War in allegorical and metaphorical interpretation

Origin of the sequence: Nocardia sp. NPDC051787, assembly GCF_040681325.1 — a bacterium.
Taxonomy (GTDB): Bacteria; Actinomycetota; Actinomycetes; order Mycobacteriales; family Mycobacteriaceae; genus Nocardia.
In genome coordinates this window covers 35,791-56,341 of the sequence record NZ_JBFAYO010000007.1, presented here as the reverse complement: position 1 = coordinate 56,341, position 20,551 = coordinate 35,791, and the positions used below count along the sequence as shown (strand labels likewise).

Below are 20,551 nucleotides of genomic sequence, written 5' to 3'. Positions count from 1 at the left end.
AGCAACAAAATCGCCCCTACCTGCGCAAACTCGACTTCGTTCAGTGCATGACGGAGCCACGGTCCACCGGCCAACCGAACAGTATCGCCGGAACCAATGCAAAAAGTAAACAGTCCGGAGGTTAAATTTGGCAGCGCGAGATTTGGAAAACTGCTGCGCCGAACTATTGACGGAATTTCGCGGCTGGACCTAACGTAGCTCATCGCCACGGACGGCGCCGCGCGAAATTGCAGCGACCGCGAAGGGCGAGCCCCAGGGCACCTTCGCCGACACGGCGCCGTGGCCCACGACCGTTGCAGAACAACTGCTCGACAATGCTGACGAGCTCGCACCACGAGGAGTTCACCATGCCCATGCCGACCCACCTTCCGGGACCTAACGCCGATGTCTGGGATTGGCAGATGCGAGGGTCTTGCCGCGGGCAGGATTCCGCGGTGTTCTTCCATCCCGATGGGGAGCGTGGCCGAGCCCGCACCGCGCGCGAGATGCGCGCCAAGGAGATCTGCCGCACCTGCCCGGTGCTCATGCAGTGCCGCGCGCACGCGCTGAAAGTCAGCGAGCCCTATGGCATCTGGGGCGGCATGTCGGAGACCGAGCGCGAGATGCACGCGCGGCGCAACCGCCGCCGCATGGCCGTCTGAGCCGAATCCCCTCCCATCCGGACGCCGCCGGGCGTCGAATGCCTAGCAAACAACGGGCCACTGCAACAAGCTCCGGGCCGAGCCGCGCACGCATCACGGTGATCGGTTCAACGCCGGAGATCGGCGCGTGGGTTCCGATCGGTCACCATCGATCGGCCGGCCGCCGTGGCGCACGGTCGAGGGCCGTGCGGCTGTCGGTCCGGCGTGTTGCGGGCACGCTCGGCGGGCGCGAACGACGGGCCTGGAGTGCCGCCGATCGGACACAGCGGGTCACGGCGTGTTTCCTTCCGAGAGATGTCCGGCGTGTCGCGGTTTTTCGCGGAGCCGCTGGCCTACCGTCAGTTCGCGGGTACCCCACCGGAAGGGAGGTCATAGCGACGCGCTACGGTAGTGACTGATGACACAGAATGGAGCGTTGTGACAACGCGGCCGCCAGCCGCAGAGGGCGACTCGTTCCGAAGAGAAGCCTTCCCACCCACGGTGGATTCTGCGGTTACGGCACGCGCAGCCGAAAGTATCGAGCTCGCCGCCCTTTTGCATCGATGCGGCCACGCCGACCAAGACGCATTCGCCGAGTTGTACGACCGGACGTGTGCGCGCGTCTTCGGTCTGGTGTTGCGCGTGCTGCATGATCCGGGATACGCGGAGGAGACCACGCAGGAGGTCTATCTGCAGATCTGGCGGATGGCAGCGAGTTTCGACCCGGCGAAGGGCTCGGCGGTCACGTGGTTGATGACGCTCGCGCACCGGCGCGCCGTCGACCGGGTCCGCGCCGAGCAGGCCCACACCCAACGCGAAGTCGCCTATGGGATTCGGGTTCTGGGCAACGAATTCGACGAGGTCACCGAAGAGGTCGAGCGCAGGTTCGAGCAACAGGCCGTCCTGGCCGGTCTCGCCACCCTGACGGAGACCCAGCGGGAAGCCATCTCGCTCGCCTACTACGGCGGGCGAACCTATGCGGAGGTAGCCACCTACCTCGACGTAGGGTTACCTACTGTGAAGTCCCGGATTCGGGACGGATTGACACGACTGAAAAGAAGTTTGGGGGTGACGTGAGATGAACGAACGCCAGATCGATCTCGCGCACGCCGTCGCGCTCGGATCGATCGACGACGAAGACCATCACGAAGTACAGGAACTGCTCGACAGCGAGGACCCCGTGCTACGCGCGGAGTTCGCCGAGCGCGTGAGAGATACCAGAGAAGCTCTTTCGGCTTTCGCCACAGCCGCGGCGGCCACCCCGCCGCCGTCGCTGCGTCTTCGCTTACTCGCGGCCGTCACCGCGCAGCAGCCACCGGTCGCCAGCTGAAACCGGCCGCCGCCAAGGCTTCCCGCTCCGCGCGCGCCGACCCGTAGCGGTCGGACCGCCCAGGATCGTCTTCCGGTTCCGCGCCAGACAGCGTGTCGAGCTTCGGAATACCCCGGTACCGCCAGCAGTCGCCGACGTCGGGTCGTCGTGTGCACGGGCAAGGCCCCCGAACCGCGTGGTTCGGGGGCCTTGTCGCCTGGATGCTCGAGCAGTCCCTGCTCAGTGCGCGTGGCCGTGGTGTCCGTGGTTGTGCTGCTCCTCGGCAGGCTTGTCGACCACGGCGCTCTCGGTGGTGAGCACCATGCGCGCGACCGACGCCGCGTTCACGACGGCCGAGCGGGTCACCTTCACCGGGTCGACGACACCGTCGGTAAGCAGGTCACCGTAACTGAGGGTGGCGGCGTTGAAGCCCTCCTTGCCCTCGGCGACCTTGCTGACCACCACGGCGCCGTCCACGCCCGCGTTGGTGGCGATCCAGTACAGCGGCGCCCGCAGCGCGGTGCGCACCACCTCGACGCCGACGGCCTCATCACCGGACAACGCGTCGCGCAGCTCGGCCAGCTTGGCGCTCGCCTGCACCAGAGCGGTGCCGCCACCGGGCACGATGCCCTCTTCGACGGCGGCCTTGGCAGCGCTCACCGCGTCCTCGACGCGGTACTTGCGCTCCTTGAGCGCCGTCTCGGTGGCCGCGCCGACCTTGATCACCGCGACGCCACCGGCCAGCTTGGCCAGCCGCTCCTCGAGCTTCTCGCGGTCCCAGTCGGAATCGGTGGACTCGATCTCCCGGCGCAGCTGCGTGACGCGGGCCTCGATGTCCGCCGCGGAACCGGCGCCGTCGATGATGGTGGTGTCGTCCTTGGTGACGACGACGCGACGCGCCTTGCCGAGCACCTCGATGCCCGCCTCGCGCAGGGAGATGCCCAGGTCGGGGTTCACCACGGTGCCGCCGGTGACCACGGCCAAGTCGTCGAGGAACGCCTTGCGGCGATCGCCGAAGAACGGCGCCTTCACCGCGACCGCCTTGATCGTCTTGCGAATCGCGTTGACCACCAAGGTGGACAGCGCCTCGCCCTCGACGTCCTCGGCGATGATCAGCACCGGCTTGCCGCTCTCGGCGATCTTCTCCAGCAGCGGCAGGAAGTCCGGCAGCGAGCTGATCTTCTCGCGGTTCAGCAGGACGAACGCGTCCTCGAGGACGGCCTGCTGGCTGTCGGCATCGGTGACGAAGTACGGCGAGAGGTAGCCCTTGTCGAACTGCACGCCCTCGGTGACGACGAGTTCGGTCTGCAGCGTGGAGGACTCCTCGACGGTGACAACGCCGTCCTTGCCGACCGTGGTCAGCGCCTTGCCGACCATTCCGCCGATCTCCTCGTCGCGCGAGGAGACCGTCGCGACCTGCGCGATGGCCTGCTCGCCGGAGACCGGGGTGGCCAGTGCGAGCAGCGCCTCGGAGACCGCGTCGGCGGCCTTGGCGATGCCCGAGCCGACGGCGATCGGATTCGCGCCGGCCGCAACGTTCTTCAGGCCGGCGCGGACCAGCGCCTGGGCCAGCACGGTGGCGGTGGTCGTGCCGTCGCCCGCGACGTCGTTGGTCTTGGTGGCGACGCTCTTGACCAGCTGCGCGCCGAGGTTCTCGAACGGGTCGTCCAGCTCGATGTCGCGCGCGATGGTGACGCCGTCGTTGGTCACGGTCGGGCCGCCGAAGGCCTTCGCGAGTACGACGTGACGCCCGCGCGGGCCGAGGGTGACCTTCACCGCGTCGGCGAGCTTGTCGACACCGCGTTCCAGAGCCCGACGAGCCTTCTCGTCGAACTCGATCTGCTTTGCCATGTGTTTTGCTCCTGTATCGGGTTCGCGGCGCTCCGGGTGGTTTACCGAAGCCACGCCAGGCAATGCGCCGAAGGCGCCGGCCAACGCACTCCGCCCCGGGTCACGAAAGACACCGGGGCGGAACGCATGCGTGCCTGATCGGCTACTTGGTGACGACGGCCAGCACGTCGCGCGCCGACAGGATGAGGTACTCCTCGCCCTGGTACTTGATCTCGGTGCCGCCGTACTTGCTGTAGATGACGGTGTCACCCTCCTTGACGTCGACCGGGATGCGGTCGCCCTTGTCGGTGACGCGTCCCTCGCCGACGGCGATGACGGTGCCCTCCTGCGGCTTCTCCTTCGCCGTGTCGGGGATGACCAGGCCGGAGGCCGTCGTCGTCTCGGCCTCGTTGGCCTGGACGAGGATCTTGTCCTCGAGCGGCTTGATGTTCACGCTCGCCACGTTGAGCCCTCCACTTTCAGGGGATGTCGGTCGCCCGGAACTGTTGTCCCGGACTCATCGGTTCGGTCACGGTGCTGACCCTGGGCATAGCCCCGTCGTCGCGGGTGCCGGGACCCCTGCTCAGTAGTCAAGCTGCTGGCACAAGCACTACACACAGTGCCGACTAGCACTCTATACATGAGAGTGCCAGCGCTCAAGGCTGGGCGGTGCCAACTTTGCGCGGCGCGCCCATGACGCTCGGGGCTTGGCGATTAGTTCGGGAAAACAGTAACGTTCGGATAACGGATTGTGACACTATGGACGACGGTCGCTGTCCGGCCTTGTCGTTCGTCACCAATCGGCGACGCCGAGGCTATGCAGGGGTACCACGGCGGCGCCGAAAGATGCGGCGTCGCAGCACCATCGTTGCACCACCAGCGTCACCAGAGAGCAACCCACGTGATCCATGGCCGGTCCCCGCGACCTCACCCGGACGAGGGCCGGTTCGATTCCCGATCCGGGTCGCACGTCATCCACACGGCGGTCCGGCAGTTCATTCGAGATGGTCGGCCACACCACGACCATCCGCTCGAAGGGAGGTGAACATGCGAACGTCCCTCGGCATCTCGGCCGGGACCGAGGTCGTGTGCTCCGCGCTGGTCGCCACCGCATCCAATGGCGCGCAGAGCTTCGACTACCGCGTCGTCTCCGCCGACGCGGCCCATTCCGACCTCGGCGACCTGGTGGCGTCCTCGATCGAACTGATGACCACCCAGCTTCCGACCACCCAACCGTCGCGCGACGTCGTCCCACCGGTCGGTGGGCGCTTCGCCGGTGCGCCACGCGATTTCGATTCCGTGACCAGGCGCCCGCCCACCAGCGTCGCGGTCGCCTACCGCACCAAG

A special opportunity to depict the war visually arose from the fact that images depict not only facts but also metaphors and allegories and thus can portray ideas. Typical media for this kind of depiction were coins and medals, which were usually commissioned by rulers from goldsmiths or mint masters.54 In 1628, the city of Stralsund had the master of its mint coin medals showing the successful defence against the siege of Wallenstein's troops.55 The court medal-maker for the Elector of Saxony,56 Sebastian Dadler (1586–1657), minted a medal showing the Battle of Breitenfeld near Leipzig.57 The image portrayed allegories of the three virtues justice, piety and fortitude under the hand of God in the clouds.58 The message conveyed was that the victory was not only granted by God but also achieved through the three virtues; considering that the Saxon troops fled during the battle,59 this medal also constitutes an attempt to drown the memory of a shameful fact in a triumphal image.